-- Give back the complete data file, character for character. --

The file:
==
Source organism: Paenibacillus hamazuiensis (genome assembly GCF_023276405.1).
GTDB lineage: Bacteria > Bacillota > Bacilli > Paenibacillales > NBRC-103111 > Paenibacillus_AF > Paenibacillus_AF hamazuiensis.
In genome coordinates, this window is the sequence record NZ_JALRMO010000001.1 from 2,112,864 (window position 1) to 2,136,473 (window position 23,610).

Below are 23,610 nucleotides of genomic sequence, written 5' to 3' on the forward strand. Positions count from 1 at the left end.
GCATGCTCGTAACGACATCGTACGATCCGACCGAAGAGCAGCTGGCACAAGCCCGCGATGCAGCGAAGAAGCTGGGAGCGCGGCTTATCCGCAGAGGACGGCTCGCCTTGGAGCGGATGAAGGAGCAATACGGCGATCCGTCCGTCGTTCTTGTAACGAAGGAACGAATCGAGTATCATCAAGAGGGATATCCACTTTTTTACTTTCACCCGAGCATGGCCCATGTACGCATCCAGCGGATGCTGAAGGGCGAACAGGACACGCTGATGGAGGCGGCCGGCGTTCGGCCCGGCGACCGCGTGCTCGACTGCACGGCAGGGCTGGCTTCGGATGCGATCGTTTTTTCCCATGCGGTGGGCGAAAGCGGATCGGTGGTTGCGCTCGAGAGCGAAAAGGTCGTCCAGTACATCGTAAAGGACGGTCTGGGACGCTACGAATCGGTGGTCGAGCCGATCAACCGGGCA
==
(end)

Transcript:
Source organism: Paenibacillus hamazuiensis (genome assembly GCF_023276405.1).
GTDB lineage: Bacteria > Bacillota > Bacilli > Paenibacillales > NBRC-103111 > Paenibacillus_AF > Paenibacillus_AF hamazuiensis.
In genome coordinates, this window is the sequence record NZ_JALRMO010000001.1 from 2,112,864 (window position 1) to 2,136,473 (window position 23,610).

Below are 23,610 nucleotides of genomic sequence, written 5' to 3' on the forward strand. Positions count from 1 at the left end.
GCATGCTCGTAACGACATCGTACGATCCGACCGAAGAGCAGCTGGCACAAGCCCGCGATGCAGCGAAGAAGCTGGGAGCGCGGCTTATCCGCAGAGGACGGCTCGCCTTGGAGCGGATGAAGGAGCAATACGGCGATCCGTCCGTCGTTCTTGTAACGAAGGAACGAATCGAGTATCATCAAGAGGGATATCCACTTTTTTACTTTCACCCGAGCATGGCCCATGTACGCATCCAGCGGATGCTGAAGGGCGAACAGGACACGCTGATGGAGGCGGCCGGCGTTCGGCCCGGCGACCGCGTGCTCGACTGCACGGCAGGGCTGGCTTCGGATGCGATCGTTTTTTCCCATGCGGTGGGCGAAAGCGGATCGGTGGTTGCGCTCGAGAGCGAAAAGGTCGTCCAGTACATCGTAAAGGACGGTCTGGGACGCTACGAATCGGTGGTCGAGCCGATCAACCGGGCA